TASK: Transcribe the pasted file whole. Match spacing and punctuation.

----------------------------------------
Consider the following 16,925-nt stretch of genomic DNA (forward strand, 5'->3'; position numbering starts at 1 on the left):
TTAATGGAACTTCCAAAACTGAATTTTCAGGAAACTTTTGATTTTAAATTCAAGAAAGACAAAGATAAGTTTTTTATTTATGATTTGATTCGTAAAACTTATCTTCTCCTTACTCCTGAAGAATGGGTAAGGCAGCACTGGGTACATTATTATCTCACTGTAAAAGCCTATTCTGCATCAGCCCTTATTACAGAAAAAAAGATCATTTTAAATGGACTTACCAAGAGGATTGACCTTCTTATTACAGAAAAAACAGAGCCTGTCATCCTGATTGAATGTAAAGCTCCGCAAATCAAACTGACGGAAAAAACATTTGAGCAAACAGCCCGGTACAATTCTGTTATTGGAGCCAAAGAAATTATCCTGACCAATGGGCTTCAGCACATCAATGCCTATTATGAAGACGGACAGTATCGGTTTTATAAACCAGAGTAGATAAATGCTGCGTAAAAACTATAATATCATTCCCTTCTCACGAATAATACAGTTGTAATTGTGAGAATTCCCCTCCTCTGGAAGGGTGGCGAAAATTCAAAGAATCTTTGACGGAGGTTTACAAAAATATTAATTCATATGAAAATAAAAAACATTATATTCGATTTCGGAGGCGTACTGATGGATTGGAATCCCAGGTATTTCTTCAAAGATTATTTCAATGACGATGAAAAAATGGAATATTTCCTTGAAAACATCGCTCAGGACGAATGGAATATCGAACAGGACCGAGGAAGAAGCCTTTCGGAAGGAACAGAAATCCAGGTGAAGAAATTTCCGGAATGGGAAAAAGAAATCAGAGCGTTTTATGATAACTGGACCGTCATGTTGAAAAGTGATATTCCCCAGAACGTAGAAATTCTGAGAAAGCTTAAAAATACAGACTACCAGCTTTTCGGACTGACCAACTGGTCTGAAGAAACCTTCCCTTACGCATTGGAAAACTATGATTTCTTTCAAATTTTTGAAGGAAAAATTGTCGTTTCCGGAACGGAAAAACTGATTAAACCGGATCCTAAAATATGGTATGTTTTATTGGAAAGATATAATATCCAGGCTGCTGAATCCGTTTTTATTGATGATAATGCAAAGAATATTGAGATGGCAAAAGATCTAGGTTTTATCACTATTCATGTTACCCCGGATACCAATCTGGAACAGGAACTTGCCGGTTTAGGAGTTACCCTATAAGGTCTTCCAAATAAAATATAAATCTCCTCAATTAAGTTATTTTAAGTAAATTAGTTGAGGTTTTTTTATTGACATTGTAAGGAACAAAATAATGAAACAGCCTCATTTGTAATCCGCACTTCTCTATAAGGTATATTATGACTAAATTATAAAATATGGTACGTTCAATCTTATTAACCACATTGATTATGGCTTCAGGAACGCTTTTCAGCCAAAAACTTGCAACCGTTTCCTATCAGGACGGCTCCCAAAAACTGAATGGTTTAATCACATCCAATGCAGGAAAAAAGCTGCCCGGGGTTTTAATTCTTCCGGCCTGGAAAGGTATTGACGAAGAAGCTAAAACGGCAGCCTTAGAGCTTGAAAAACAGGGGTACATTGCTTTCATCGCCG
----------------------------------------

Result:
Consider the following 16,925-nt stretch of genomic DNA (forward strand, 5'->3'; position numbering starts at 1 on the left):
TTAATGGAACTTCCAAAACTGAATTTTCAGGAAACTTTTGATTTTAAATTCAAGAAAGACAAAGATAAGTTTTTTATTTATGATTTGATTCGTAAAACTTATCTTCTCCTTACTCCTGAAGAATGGGTAAGGCAGCACTGGGTACATTATTATCTCACTGTAAAAGCCTATTCTGCATCAGCCCTTATTACAGAAAAAAAGATCATTTTAAATGGACTTACCAAGAGGATTGACCTTCTTATTACAGAAAAAACAGAGCCTGTCATCCTGATTGAATGTAAAGCTCCGCAAATCAAACTGACGGAAAAAACATTTGAGCAAACAGCCCGGTACAATTCTGTTATTGGAGCCAAAGAAATTATCCTGACCAATGGGCTTCAGCACATCAATGCCTATTATGAAGACGGACAGTATCGGTTTTATAAACCAGAGTAGATAAATGCTGCGTAAAAACTATAATATCATTCCCTTCTCACGAATAATACAGTTGTAATTGTGAGAATTCCCCTCCTCTGGAAGGGTGGCGAAAATTCAAAGAATCTTTGACGGAGGTTTACAAAAATATTAATTCATATGAAAATAAAAAACATTATATTCGATTTCGGAGGCGTACTGATGGATTGGAATCCCAGGTATTTCTTCAAAGATTATTTCAATGACGATGAAAAAATGGAATATTTCCTTGAAAACATCGCTCAGGACGAATGGAATATCGAACAGGACCGAGGAAGAAGCCTTTCGGAAGGAACAGAAATCCAGGTGAAGAAATTTCCGGAATGGGAAAAAGAAATCAGAGCGTTTTATGATAACTGGACCGTCATGTTGAAAAGTGATATTCCCCAGAACGTAGAAATTCTGAGAAAGCTTAAAAATACAGACTACCAGCTTTTCGGACTGACCAACTGGTCTGAAGAAACCTTCCCTTACGCATTGGAAAACTATGATTTCTTTCAAATTTTTGAAGGAAAAATTGTCGTTTCCGGAACGGAAAAACTGATTAAACCGGATCCTAAAATATGGTATGTTTTATTGGAAAGATATAATATCCAGGCTGCTGAATCCGTTTTTATTGATGATAATGCAAAGAATATTGAGATGGCAAAAGATCTAGGTTTTATCACTATTCATGTTACCCCGGATACCAATCTGGAACAGGAACTTGCCGGTTTAGGAGTTACCCTATAAGGTCTTCCAAATAAAATATAAATCTCCTCAATTAAGTTATTTTAAGTAAATTAGTTGAGGTTTTTTTATTGACATTGTAAGGAACAAAATAATGAAACAGCCTCATTTGTAATCCGCACTTCTCTATAAGGTATATTATGACTAAATTATAAAATATGGTACGTTCAATCTTATTAACCACATTGATTATGGCTTCAGGAACGCTTTTCAGCCAAAAACTTGCAACCGTTTCCTATCAGGACGGCTCCCAAAAACTGAATGGTTTAATCACATCCAATGCAGGAAAAAAGCTGCCCGGGGTTTTAATTCTTCCGGCCTGGAAAGGTATTGACGAAGAAGCTAAAACGGCAGCCTTAGAGCTTGAAAAACAGGGGTACATTGCTTTCATCGCCG